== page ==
South Presentation Convent

6) South Presentation Convent

The South Presentation Convent is framed between Abbey St., Douglas St., Evergreen St. and Nicholas St. The site is truly historic in a sense that here Nano Nagle opened her schools for educating the poor in the late 18th century. Her grave is found behind the chapel in the Nun’s graveyard. The oldest building on the site dates back to 1771. Rather modest in appearance, yet much extended, it was built by Nano Nagle for the Ursuline order. It stands in the middle of the present convent, and features a number of original spaces, including Nano Nagle’s Parlour on the ground floor and the former chapel above. The Heritage Room, surveying the garden, is part of a structure built in 1780 for the Ursulines; it has various artefacts and memorabilia on display.
Church of Christ the King

7) Church of Christ the King (must see)

With its towering presence and handsome architecture, the Church of Christ the King is sure to mesmerize you at Turners Cross, Cork.

Known as one of the most contemporary designed churches of modern-day Ireland, this is a must visit in Cork. The magnificent piece of architectural brilliance was designed by Barry Byrne, a Chicago-based architect. Quite monumental in its own right, as it is the first church in Ireland to be designed by a foreigner and the first to be built with concrete instead of traditional brick. The church was commissioned in 1927 by the Bishop of Cork, Rev. Daniel Cohalan and was built as the solution to the growing population and expansion of the South Parish.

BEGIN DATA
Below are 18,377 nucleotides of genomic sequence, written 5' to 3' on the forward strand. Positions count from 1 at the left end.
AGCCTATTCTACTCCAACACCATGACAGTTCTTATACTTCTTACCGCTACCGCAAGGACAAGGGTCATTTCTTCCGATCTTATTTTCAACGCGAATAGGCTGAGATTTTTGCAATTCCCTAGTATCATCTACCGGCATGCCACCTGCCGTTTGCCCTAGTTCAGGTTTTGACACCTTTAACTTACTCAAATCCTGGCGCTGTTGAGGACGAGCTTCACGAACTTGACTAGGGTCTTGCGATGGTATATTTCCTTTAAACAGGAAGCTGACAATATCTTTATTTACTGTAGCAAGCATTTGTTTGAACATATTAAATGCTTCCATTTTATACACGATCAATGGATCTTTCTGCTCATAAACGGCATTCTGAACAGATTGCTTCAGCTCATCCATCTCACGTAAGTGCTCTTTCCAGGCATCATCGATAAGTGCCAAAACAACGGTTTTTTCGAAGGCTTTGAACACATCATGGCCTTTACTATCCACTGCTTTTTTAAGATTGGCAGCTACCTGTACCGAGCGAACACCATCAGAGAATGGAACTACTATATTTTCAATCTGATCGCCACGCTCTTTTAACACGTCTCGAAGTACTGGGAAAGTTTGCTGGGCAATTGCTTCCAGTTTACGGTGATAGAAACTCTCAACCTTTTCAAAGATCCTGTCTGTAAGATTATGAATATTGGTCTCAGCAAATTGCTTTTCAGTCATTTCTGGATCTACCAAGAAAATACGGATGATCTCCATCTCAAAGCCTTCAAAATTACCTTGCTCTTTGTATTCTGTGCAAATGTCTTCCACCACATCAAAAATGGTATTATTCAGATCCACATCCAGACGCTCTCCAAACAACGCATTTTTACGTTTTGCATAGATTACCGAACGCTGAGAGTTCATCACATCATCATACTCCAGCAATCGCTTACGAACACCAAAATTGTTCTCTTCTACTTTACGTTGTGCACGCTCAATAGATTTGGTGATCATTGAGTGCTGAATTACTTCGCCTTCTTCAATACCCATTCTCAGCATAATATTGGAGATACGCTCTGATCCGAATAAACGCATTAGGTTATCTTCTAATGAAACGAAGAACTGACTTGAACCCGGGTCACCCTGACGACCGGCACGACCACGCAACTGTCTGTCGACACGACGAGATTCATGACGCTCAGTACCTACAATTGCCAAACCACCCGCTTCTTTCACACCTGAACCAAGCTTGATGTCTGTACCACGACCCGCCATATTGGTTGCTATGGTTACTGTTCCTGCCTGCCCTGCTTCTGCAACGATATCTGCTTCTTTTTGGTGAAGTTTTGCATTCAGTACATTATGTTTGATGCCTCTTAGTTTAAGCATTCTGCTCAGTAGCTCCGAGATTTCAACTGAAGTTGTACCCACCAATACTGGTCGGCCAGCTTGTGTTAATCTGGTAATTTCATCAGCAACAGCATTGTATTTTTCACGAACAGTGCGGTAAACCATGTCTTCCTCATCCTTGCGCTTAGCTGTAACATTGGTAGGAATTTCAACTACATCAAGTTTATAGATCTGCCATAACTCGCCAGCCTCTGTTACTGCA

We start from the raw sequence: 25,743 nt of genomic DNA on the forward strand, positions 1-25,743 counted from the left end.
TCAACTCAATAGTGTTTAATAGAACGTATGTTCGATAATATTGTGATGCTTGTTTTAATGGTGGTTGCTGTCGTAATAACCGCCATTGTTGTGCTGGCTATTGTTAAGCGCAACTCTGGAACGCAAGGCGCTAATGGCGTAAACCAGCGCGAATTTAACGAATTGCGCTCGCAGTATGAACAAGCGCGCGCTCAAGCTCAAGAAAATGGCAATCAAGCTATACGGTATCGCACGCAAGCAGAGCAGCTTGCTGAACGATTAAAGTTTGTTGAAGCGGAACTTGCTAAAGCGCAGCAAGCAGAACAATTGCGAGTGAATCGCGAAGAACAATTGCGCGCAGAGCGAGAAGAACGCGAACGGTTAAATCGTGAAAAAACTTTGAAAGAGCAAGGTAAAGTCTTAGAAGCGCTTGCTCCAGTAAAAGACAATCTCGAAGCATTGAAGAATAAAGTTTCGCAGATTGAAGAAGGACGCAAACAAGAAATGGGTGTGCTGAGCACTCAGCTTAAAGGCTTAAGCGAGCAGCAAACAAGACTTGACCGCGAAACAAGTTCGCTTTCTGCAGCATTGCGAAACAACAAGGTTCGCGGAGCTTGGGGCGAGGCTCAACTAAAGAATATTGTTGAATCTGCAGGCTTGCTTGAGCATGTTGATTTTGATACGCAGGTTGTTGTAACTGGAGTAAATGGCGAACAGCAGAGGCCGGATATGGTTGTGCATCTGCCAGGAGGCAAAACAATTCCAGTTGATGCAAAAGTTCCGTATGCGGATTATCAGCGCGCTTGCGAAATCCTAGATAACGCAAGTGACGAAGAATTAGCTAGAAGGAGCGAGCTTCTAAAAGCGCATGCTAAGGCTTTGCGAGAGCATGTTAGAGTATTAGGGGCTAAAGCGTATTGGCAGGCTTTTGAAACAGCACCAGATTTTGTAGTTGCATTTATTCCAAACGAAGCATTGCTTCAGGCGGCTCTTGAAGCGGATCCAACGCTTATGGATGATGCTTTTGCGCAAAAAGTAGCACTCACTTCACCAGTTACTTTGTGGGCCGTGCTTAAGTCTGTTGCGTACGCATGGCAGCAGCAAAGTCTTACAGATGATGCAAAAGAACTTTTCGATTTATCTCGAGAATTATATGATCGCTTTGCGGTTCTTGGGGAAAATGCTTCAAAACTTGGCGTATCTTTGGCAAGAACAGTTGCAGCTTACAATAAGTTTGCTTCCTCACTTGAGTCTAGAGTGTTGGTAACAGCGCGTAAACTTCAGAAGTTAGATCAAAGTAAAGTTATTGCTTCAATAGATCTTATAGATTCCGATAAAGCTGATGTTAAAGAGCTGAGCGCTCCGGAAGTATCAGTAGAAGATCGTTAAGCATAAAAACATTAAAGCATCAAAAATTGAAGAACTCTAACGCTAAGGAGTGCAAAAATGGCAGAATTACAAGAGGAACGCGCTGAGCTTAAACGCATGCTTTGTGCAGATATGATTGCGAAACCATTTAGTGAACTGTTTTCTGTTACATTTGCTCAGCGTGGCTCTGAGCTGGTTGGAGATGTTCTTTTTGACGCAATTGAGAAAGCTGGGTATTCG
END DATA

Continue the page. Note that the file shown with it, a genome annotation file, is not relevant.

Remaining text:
The most stunning feature of the church is that despite its mammoth structure the interiors have no columns or support of any kind. This is specially designed so that the audience gets an uninterrupted view of the altar from any direction, making the Church of Christ the King the largest suspended ceiling in Europe.

Why You Should Visit:
Very much worth seeing for anyone with an interest in contemporary architecture; this modern church is rather unique and tastefully decorated.
Sight description based on wikipedia

Walking Tours in Cork, Ireland

Create Your Own Walk in Cork

Create Your Own Walk in Cork

Creating your own self-guided walk in Cork is easy and fun. Choose the city attractions that you want to see and a walk route map will be created just for you. You can even set your hotel as the start point of the walk.
Western Cork Walking Tour

Western Cork Walking Tour

The west side of Cork is considered the most ecological part of the city. Along the Lee river, you'll find some of the most important landmarks of the city, including the Cork Public Museum, Fitzgerald Park, Cork City Gaol, and University College Cork. It's also a quiet area where you can enjoy a walk.

Tour Duration: 2 Hour(s)
Travel Distance: 2.8 Km or 1.7 Miles
Cork Heritage Pub Trail

Cork Heritage Pub Trail